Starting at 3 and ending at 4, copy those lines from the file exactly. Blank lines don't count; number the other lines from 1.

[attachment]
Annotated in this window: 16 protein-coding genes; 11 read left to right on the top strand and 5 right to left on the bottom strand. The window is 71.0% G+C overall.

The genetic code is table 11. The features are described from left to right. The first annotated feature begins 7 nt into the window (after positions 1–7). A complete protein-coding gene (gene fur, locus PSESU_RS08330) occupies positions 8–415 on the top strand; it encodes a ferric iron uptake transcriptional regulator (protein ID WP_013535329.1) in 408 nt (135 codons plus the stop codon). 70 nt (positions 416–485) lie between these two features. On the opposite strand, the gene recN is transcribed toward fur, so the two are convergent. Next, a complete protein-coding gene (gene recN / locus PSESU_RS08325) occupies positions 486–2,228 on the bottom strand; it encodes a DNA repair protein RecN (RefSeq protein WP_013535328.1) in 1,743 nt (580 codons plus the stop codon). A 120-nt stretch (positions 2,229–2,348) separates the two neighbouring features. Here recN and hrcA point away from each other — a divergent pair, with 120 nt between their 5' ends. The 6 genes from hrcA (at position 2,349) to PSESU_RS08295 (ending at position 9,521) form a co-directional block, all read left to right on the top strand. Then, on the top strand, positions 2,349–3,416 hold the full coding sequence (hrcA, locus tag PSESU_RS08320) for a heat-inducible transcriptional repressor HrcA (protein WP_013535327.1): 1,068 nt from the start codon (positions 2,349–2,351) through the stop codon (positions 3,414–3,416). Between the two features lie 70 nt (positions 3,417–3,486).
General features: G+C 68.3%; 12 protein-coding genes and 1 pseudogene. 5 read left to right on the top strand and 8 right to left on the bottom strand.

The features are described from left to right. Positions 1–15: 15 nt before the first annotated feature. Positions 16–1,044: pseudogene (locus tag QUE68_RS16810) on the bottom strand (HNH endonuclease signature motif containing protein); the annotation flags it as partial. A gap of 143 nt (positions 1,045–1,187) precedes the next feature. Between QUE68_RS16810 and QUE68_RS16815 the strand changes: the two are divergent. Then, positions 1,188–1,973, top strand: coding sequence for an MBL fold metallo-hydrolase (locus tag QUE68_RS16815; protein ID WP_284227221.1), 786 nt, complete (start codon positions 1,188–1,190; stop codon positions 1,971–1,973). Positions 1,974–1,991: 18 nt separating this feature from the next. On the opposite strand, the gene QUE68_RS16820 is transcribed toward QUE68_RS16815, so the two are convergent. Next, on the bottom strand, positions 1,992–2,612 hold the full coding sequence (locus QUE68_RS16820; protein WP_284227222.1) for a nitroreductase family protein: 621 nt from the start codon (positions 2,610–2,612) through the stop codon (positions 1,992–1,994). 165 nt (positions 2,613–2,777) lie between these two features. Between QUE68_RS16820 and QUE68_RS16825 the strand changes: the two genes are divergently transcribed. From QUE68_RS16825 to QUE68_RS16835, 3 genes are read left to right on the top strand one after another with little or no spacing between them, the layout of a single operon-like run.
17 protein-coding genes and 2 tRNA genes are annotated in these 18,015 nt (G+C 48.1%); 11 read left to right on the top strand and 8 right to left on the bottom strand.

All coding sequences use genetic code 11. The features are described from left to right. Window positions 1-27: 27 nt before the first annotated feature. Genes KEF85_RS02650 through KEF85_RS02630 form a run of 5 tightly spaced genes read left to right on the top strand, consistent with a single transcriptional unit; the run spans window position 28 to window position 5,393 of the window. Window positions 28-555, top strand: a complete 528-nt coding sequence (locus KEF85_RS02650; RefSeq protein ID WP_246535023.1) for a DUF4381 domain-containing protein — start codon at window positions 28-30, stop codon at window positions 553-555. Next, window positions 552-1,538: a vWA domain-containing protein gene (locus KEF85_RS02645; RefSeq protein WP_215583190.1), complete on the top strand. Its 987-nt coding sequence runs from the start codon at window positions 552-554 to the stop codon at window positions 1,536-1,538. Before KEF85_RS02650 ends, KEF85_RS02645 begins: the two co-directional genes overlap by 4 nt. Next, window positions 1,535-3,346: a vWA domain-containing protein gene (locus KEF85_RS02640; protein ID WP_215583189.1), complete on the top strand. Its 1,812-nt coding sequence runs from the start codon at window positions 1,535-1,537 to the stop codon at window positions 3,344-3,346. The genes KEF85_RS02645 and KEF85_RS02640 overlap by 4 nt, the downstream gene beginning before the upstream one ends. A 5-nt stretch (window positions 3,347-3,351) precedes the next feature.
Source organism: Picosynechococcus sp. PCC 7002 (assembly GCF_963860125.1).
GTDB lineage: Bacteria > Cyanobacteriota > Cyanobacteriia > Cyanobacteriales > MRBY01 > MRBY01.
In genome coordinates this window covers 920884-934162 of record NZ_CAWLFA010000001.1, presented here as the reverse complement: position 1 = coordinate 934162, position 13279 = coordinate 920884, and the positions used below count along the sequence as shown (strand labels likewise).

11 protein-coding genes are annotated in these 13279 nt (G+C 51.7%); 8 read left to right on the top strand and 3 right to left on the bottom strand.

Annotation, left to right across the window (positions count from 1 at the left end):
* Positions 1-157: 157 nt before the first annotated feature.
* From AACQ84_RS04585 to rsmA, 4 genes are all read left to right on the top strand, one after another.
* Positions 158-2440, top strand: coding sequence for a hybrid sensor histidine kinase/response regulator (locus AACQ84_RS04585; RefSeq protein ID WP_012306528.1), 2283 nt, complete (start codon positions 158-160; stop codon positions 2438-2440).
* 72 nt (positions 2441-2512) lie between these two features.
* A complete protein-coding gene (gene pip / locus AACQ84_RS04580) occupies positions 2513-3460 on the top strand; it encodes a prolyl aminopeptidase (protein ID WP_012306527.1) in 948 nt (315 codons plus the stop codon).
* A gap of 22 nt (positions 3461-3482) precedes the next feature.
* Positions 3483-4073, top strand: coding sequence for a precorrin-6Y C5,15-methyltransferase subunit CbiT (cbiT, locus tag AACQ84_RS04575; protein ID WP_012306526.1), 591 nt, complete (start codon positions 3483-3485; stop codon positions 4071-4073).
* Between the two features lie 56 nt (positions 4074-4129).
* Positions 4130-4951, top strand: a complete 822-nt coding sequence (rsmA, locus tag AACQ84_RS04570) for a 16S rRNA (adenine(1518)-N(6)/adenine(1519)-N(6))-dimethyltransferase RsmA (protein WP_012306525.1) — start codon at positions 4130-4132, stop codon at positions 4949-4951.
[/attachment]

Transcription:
General features: G+C 68.3%; 12 protein-coding genes and 1 pseudogene. 5 read left to right on the top strand and 8 right to left on the bottom strand.

The features are described from left to right. Positions 1–15: 15 nt before the first annotated feature. Positions 16–1,044: pseudogene (locus tag QUE68_RS16810) on the bottom strand (HNH endonuclease signature motif containing protein); the annotation flags it as partial. A gap of 143 nt (positions 1,045–1,187) precedes the next feature. Between QUE68_RS16810 and QUE68_RS16815 the strand changes: the two are divergent. Then, positions 1,188–1,973, top strand: coding sequence for an MBL fold metallo-hydrolase (locus tag QUE68_RS16815; protein ID WP_284227221.1), 786 nt, complete (start codon positions 1,188–1,190; stop codon positions 1,971–1,973). Positions 1,974–1,991: 18 nt separating this feature from the next. On the opposite strand, the gene QUE68_RS16820 is transcribed toward QUE68_RS16815, so the two are convergent. Next, on the bottom strand, positions 1,992–2,612 hold the full coding sequence (locus QUE68_RS16820; protein WP_284227222.1) for a nitroreductase family protein: 621 nt from the start codon (positions 2,610–2,612) through the stop codon (positions 1,992–1,994). 165 nt (positions 2,613–2,777) lie between these two features. Between QUE68_RS16820 and QUE68_RS16825 the strand changes: the two genes are divergently transcribed. From QUE68_RS16825 to QUE68_RS16835, 3 genes are read left to right on the top strand one after another with little or no spacing between them, the layout of a single operon-like run.